"errorType": "errorString"

One thing that I learned quickly is, always handle error when doing things with Lambda, I cut corner with my code and assume that I won’t need to handle certain errors - that has bit me.

Here is the final code - yes, it’s ugly:

package main

import (

// Item represent a record in aws-questions table
type Item struct {
	Question string `json:"question"`
	Answer   string `json:"answer"`

const (
	TableName = "aws-questions"
	Sender    = "[email protected]"
	Recipient = "[email protected]"
	Subject   = "AWS Question"

// Handler for AWS Lambda
func Handler(request events.APIGatewayProxyRequest) (events.APIGatewayProxyResponse, error) {
	sess, err := session.NewSession(&aws.Config{Region: aws.String("ap-southeast-2")})
	svc := dynamodb.New(sess)

	// Get a random id from the table
	pickedIndex, pickIndexError := getRandomRecordID(svc)
	if pickIndexError != nil {
		return events.APIGatewayProxyResponse{
			Body:       pickIndexError.Error(),
			StatusCode: 500,
		}, nil

	// Get an item from the table based on the random id above
	result, err := svc.GetItem(&dynamodb.GetItemInput{
		TableName: aws.String("aws-questions"),
		Key: map[string]*dynamodb.AttributeValue{
			"questionId": {
				N: aws.String(strconv.Itoa(pickedIndex)),

	if err != nil {
		log.Printf("Error retrieving from dynamoDB", err.Error())
		var ErrRetrievingItem = errors.New("Error retrieving item " + err.Error())
		return events.APIGatewayProxyResponse{}, ErrRetrievingItem

	item := Item{}
	err = dynamodbattribute.UnmarshalMap(result.Item, &item)

	_, mailError := sendEmail(item)
	if mailError != nil {
		return events.APIGatewayProxyResponse{
			Body:       mailError.Error(),
			StatusCode: 500,
		}, nil

	return events.APIGatewayProxyResponse{
		Body:       "Mail sent",
		StatusCode: 200,
	}, nil


func getRandomRecordID(svc *dynamodb.DynamoDB) (int, error) {
	input := &dynamodb.ScanInput{
		TableName: aws.String(TableName),
		Select:    aws.String("COUNT"),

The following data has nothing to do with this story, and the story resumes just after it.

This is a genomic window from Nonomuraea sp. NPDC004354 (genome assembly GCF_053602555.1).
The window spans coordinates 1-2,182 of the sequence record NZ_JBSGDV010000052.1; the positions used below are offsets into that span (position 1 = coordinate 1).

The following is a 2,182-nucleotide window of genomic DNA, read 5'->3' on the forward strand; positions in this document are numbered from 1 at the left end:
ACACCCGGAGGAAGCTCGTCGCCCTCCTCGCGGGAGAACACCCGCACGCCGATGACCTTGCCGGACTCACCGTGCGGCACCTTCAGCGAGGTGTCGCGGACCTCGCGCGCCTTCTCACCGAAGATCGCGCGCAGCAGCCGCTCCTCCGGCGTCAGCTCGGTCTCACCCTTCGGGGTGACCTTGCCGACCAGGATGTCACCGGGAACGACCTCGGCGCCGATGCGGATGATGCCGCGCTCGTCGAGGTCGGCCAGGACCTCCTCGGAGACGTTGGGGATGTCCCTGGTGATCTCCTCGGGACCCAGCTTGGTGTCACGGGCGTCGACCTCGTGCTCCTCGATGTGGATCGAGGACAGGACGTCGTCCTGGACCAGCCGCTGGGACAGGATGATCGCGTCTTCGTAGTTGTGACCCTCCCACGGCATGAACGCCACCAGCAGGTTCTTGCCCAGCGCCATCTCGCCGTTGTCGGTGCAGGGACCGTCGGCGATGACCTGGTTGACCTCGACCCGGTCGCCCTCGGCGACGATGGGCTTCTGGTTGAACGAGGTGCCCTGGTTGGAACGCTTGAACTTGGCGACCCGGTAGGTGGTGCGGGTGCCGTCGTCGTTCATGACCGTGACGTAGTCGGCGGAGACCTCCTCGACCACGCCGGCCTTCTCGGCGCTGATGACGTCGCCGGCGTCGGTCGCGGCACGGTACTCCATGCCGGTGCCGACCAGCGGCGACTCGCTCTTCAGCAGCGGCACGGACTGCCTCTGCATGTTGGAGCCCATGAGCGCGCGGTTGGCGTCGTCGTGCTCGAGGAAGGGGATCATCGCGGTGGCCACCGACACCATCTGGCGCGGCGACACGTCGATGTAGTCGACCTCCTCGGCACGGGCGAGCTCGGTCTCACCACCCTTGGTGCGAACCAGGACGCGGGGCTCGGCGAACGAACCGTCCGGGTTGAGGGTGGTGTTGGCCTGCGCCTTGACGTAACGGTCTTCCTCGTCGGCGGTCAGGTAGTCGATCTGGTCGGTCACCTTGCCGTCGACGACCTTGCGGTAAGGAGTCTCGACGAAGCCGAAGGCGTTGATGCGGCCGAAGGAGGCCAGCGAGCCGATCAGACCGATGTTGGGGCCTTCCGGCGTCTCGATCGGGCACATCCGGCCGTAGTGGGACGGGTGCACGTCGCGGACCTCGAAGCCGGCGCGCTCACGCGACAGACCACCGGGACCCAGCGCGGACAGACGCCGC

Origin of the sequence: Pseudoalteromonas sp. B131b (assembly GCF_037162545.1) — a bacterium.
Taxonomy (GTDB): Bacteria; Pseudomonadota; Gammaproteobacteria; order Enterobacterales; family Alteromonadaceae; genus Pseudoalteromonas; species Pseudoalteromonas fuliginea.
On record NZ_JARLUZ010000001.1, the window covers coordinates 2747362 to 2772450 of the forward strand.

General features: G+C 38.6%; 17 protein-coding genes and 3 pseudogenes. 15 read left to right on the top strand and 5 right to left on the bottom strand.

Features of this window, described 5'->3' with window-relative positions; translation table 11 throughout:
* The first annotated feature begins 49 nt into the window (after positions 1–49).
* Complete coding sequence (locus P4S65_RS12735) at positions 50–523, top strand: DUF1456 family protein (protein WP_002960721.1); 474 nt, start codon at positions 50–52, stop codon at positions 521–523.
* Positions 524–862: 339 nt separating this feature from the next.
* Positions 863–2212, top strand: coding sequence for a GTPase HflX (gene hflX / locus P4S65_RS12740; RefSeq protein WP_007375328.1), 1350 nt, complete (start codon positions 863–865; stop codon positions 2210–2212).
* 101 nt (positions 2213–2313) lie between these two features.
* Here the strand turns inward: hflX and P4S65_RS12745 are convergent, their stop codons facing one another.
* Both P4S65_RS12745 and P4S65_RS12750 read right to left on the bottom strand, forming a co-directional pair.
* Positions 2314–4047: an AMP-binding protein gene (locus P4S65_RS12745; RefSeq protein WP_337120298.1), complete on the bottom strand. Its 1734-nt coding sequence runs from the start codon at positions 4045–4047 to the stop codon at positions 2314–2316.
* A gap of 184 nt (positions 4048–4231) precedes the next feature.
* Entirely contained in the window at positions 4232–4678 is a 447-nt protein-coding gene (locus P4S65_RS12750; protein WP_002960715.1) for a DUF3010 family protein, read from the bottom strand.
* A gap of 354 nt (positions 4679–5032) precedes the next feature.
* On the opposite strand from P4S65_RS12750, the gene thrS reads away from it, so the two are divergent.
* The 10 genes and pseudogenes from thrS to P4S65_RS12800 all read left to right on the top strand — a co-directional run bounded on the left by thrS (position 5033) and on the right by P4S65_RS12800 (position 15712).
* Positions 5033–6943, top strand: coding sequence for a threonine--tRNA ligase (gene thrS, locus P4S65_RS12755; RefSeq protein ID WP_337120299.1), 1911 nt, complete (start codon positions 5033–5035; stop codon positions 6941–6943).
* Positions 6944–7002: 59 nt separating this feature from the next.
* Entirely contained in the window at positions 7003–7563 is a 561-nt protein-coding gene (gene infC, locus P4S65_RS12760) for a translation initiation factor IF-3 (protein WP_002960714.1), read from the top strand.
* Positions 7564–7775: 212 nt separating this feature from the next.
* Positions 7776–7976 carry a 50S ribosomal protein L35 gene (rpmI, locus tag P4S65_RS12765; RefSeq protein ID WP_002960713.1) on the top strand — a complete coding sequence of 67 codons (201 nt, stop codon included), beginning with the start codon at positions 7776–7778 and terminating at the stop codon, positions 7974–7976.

scanResult, err := svc.Scan(input)

	if err != nil {
		log.Printf("Error getting count dynamoDB", err.Error())
		return 0, err

	s1 := rand.NewSource(time.Now().UnixNano())
	r1 := rand.New(s1)
	return (r1.Intn(int(*scanResult.Count)) + 1), nil

func sendEmail(item Item) (bool, error) {
	// No SES service in ap-southeast-2, hence using us-east-1
	sess, err := session.NewSession(&aws.Config{Region: aws.String("us-east-1")})
	svc := ses.New(sess)
	HTMLBody := "<b>Question: </b><p>" + item.Question + "</p> <b>Answer:</b><p>" + item.Answer + "</p>"

	input := &ses.SendEmailInput{
		Destination: &ses.Destination{
			ToAddresses: []*string{
		Message: &ses.Message{
			Body: &ses.Body{
				Html: &ses.Content{
					Data: aws.String(HTMLBody),
			Subject: &ses.Content{
				Data: aws.String(Subject),
		Source: aws.String(Sender),

	result, err := svc.SendEmail(input)

	if err != nil {
		if aerr, ok := err.(awserr.Error); ok {
			switch aerr.Code() {
			case ses.ErrCodeMessageRejected:
				fmt.Println(ses.ErrCodeMessageRejected, aerr.Error())
			case ses.ErrCodeMailFromDomainNotVerifiedException:
				fmt.Println(ses.ErrCodeMailFromDomainNotVerifiedException, aerr.Error())
			case ses.ErrCodeConfigurationSetDoesNotExistException:
				fmt.Println(ses.ErrCodeConfigurationSetDoesNotExistException, aerr.Error())
		} else {
		return false, err
	return true, nil

func main() {

The complete code can be found on: aws-question-of-the-day


Setup SES to receive email, you need to register and verify an email address that you own for this.


The final part is scheduling, I needed a cron like program to trigger my lambda function on regular interval. After some Googling, apparently I could use AWS CloudWatch for this, I was quite surprised as I thought CloudWatch is mainly for monitoring use.

The following guide helps me to set it up AWS CloudWatch Scheduled Events.


When it is all wired up - this is what I get:




I am interested to know how much this experiment will cost me, hopefully it’s nothing if everything is under free tier.

All in all, it felt good to finally scratch my itch with building a serveless solution.